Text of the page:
‘Thank you’, she said, forcing a smile.

‘They will not trouble you again.’

Caymal eased himself past Waylander and climbed out over the tailboard. Waylander moved up to sit beside Danyal. ‘Are you hurt?’ he asked.

‘No. Not much anyway. Did you kill them?’


‘How is it you can do these things?’

‘Practice,’ he said.

‘No, that’s not what I meant. Caymal tried to stop the man…and Caymal is strong, but he was brushed aside like a child.’

‘It is all about fear, Danyal. Do you want to rest now?’

‘No, I want some air. Let’s walk somewhere.’

He helped her from the wagon and they walked to the cliff face and sat on the rocks.

‘Tell me about fear,’ she said.

He walked away from her and stooped to lift a pebble.

‘Catch this,’ he said, flicking the stone towards her. Her hand snaked out and she caught the pebble deftly. ‘That was easy, was it not?’

‘Yes,’ she admitted.

‘Now if I had Krylla and Miriel here, and two men had knives at their throats and you were told that if you missed the pebble they would die, would it still be easy to catch? Think of those times in your life when you were nervous, and your movements became disjointed.

‘Fear makes fools of us all. So too does anger, rage and excitement. And then we move too fast and there is no control. You follow me?’

‘I think so. When I had to give my first performance before the King of Drenan, I froze. All I had to do was walk across the stage, but my legs felt as if they were carved from wood.’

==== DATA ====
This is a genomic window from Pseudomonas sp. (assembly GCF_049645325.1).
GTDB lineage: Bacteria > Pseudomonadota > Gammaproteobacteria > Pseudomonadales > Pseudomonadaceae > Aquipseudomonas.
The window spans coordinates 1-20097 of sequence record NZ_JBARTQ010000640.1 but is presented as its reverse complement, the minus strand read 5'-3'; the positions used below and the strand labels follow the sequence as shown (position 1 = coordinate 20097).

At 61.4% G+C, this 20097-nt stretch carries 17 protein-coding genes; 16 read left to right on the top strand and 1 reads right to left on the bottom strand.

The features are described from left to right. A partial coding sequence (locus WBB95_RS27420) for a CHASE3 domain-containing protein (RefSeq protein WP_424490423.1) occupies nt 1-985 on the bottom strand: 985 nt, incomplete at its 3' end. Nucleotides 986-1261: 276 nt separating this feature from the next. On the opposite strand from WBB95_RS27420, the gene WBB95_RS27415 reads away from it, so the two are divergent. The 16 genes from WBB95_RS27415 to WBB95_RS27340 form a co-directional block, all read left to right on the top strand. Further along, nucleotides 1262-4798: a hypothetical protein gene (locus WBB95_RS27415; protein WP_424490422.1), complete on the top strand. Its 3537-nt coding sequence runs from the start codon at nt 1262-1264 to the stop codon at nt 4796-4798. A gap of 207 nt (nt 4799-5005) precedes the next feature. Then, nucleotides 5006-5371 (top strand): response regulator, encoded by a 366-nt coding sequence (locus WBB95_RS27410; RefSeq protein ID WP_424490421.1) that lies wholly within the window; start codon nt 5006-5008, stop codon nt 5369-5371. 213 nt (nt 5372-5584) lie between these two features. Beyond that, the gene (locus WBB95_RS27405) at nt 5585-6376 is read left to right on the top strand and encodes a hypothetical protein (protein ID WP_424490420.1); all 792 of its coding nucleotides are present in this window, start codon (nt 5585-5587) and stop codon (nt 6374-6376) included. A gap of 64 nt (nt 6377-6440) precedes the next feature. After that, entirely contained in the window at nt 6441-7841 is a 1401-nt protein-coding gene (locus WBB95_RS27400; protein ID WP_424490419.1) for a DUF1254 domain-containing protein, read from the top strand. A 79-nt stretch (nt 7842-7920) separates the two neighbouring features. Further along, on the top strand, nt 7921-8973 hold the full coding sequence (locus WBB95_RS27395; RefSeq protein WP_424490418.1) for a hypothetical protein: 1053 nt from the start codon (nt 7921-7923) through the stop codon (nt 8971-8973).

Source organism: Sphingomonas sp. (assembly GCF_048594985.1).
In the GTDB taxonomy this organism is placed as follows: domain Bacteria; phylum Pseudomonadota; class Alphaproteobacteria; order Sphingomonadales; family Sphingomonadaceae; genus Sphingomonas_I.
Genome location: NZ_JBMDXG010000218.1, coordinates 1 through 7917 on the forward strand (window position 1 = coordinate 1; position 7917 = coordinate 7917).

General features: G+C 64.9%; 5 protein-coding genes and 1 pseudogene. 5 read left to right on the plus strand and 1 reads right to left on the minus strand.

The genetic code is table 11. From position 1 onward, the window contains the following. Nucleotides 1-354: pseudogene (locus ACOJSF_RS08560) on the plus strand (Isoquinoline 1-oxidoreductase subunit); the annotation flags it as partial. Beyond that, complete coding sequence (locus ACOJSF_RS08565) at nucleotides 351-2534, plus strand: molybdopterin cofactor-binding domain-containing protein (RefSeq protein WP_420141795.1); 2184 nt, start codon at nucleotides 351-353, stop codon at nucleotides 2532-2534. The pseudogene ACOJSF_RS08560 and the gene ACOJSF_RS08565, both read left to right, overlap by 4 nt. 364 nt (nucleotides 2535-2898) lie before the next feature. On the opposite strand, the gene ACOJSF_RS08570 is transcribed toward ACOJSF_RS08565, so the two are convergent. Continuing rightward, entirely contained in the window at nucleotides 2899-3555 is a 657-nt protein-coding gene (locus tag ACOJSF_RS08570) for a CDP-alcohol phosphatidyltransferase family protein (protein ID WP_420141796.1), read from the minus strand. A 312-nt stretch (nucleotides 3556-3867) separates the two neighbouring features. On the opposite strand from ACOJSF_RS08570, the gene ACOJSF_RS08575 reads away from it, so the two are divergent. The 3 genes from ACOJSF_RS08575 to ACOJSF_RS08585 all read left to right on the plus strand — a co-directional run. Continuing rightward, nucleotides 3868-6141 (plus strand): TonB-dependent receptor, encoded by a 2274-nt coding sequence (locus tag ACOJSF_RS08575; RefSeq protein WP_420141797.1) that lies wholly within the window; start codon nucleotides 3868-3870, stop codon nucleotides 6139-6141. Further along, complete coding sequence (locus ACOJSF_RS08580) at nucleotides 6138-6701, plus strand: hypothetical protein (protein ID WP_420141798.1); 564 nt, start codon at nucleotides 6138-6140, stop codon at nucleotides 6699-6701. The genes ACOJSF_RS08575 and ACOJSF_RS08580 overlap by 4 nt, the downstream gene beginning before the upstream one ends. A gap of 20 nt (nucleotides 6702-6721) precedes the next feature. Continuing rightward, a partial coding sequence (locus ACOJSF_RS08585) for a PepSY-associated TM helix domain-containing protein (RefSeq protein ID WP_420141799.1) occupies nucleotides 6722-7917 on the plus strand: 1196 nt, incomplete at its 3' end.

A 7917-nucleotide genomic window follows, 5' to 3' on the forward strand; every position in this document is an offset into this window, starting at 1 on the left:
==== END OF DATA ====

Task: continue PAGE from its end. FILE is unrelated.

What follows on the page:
‘That is it. Exactly! The onset of fear makes the simplest of actions complex and difficult. No more so than when we fight…and I can fight better than most because I bring all my concentration to bear on the small things. The pebble remains a pebble, no matter what hangs upon success or failure.

‘Can you teach me?’

‘I don’t have time.’

‘You are not obeying your own mantra. This is a small thing. Forget the quest and concentrate on me, Waylander – I need to learn.’

‘How to fight?’

‘No – how to conquer fear. Then you can teach me to fight.’

‘Very well. Start by telling me what is fear?’

‘An ending.’

‘Make it worse.’

‘Maggots and grey rotting flesh?’

‘Good. And where are you?’

‘Gone. Finished.’

‘Do you feel anything?’

‘No…perhaps. If there is a paradise.’

‘Forget paradise.’

‘Then I feel nothing. I am no longer alive.’

‘This death, can you avoid it?’

‘Of course not.’

‘But you can delay it?’


‘And what will that give you?’

‘The prospect of more happiness.’

‘But at worst?’

‘The prospect of more pain,’ she said. ‘Old age, wrinkles, decay.’